You probably have a routine for caring for your asthma
at home. But at school, things might be a little different.
It's still possible to mange your asthma — and help prevent flare-ups
("attacks") — when you're at school. All you need is a little preparation and
How Can I Manage Asthma at School?
The best way to control asthma is to take the medicine
your doctor prescribed as directed.
Here are some other ways to keep asthma symptoms under control:
Create an asthma action plan. Your doctor will work with you
to create an asthma action plan that
takes into account your school schedule and activities. The plan may include
your medicines and when and how to take them, things to watch out for that can trigger
an asthma flare-up, early signs of a flare-up, what to do if you have a flare-up,
and when it's an emergency.
Make sure your school has a copy of your action plan. The school
office and health office should both have copies of your plan. So should the athletic
department if you play any sports. In some cases, you may want to discuss the plan
with coaches or the school nurse.
Figure out the best way to follow your plan. Some schools let
teens carry their medicines with them. Others want all medicines kept at the health
office. The school nurse or your teacher may be able to suggest ways of fitting treatment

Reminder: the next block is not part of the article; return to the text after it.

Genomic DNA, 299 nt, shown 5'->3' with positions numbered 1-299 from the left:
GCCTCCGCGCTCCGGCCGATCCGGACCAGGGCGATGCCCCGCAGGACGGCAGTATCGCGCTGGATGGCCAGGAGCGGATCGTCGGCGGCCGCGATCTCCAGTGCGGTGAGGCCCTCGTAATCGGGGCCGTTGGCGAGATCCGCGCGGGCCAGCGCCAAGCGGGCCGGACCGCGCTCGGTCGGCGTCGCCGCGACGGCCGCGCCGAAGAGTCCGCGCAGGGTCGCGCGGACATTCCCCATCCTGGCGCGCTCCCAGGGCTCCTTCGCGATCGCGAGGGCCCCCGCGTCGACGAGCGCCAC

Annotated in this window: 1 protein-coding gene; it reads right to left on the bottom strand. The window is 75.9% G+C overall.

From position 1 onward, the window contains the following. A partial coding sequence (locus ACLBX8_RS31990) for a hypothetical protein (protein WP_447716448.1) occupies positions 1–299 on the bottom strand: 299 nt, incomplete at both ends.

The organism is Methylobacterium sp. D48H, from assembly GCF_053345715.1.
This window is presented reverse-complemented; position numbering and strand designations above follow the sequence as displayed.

into the school day.
Talk to your teachers, coaches, and friends. The more people
who know about your asthma, the more help you'll have when you need it. For example,
your homeroom teacher will understand your request to close the windows when the pollen
count is high. Your gym teacher will know that you can't run outside in really cold
weather. And by telling your friends, you may find you're not as alone as you thought
— some of your classmates probably have asthma too. By talking about it, you
might help them too.
Do the best you can to manage
triggers. You don't control your school environment, so it can be tougher
to manage triggers there. But there are a few things you can do:
If you have exercise-induced
asthma, make sure you have access to your quick-relief medicine before and during
If chalk dust, smoke, pollen, or mold are a problem, let a teacher or the school
nurse know. Exposure to these often can be reduced or eliminated.
If you get flare-ups because of stress, do your best to prepare for things like
tests. Learning relaxation techniques, like breathing exercises, can help.
Assume you can play sports.
Lots of elite athletes have asthma, from pro football players to Olympic gold medal
winners. There's no reason you should have to skip sports, gym classes, and other
physical activities. But you'll definitely want to talk with your doctor about playing
sports so you'll know how to manage things.
How Can I Handle Flare-Ups?
Chances are, you won't be able to prevent every single flare-up. That means you
always need to be prepared for one, especially at school. Always be able to get to
your inhaler — either in your backpack or the health office. Use it whenever
you need to.
If you feel a flare-up coming on, get the help you need. Don't ignore the flare-up
or hope it will go away on its own. Take charge and you'll be breathing easier soon.